A taxable expenditure under IRC §4945 is a tax imposed on amounts paid that do not promote or further the qualified charitable purposes. To avoid this, the foundation should be the sole and unconditional beneficiary of all of the life insurance benefits and death proceeds. Second, the payment of premiums should not be considered taxable as long as the investment is for the purpose of obtaining funds in furtherance of the foundation’s charitable intent. It may be beneficial to specify how the insurance proceeds will be used in furtherance of the charitable purpose in the minutes of the foundation.

There are many issues that need to be addressed when a private foundation owns insurance on a “disqualified person”. This does not mean, however, that insurance in a private foundation is disallowed; rather, the issues relevant to a private foundation must be addressed to ensure that unintended consequences do not arise.

Methods to donate life insurance to a private foundation

Generally, there are three methods used to provide a private foundation with the benefits of a life insurance contract. First, the donor (insured) may designate the charity as the beneficiary of an existing life insurance policy. The private foundation does not own the life insurance policy. Thus, the policy is included in the estate of the insured, because the insured retains all incidents of ownership. At death, the proceeds will pass to the private foundation and the estate may receive up to a 100% charitable estate tax deduction.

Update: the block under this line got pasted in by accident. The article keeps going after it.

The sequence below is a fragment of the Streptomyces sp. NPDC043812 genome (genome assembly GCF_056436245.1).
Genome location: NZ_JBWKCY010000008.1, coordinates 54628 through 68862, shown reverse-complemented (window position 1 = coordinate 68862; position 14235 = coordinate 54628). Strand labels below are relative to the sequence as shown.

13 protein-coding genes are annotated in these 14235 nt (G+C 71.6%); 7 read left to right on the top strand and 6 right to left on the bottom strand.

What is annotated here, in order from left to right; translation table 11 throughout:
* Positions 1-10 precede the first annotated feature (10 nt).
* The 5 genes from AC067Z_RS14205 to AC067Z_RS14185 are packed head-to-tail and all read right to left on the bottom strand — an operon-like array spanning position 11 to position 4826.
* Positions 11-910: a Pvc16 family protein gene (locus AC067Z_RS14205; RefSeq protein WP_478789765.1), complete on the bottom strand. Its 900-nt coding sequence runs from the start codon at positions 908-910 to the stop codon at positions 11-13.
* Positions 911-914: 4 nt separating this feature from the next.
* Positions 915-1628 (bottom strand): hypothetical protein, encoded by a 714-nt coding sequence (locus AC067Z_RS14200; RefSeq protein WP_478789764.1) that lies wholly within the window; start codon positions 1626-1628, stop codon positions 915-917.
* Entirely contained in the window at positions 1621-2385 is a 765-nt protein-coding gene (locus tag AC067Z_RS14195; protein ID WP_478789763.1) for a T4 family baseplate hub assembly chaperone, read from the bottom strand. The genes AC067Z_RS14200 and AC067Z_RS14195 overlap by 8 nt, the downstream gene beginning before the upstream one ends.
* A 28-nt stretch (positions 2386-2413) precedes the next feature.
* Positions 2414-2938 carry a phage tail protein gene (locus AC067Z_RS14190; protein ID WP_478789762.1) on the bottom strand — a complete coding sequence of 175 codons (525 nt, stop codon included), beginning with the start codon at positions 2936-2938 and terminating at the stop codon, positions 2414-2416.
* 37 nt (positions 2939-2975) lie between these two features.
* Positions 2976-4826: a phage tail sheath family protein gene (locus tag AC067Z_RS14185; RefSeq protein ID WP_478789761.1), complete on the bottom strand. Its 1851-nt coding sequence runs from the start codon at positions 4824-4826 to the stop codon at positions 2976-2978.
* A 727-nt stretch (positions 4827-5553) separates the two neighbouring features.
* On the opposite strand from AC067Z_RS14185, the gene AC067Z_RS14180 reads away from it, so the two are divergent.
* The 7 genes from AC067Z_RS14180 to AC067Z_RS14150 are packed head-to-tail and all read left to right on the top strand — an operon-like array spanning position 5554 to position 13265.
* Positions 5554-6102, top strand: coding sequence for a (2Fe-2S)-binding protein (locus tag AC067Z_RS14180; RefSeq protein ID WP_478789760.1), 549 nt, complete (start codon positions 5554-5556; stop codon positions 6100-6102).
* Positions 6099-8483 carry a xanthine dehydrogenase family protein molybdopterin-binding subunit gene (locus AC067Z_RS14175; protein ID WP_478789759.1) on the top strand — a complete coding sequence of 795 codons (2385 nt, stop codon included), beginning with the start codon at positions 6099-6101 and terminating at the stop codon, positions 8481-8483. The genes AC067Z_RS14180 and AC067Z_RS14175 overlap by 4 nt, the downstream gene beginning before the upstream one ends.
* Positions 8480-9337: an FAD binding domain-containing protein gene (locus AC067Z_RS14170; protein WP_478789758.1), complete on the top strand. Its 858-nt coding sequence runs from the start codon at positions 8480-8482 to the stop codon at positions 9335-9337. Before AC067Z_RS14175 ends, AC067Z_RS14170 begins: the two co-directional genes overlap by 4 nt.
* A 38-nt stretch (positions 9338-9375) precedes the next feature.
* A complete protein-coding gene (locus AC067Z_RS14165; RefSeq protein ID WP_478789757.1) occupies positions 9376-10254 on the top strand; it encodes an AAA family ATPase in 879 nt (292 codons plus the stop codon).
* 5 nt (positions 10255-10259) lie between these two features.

Second, a gift of a paid-up policy may provide tremendous benefits to the private foundation. The donor may gift a life insurance policy to the charity during the donor’s life. Here, the charity is the owner and the beneficiary. Generally, the value of the gift is equal to the cash value of the insurance policy.

However, if the policy is not paid-up, the donor may still gift the life insurance policy to a charity. The deduction for a charitable contribution of a life insurance policy is limited to the taxpayer's adjusted basis in the policy or, if less, the policy's fair market value. If the policy is given away and the cash surrender value exceeds the total premium payments, only the total premium payments (less any policy loans or withdrawals) are deductible as a charitable gift.

Finally, a private foundation may purchase a new life insurance contract on the donor. Each state has different requirements regarding "insurable interests" associated with the right of the charitable recipient to purchase a policy on a donor’s life. The donor may either pay the premiums directly to the insurance company or contribute the premiums to the private foundation that, in turn, will pay the insurance company. In some states, it may be possible for the private foundation to not only own the life insurance policy, but also pay the premiums in order to fund the foundation after the donor’s death.4 It is generally more beneficial for the donor to contribute the premiums to the private foundation. The donor may receive a deduction of up 30% of his or her adjusted gross income (AGI) for his or her contribution for premiums given to the private foundation versus the 20% AGI maximum deduction if the donor pays the insurance company directly.5

The use of life insurance to meet the client’s philanthropic goals may be beneficial to the private foundation as long as the applicable laws are followed, carefully avoiding unintended consequences. Individuals who gift or bequeath for charitable purposes have charitable intentions. By using life insurance, the donor may use their charitable intentions to leave a legacy.


1 A private foundation must have an insurable interest on the donor. Please see your state’s specific law.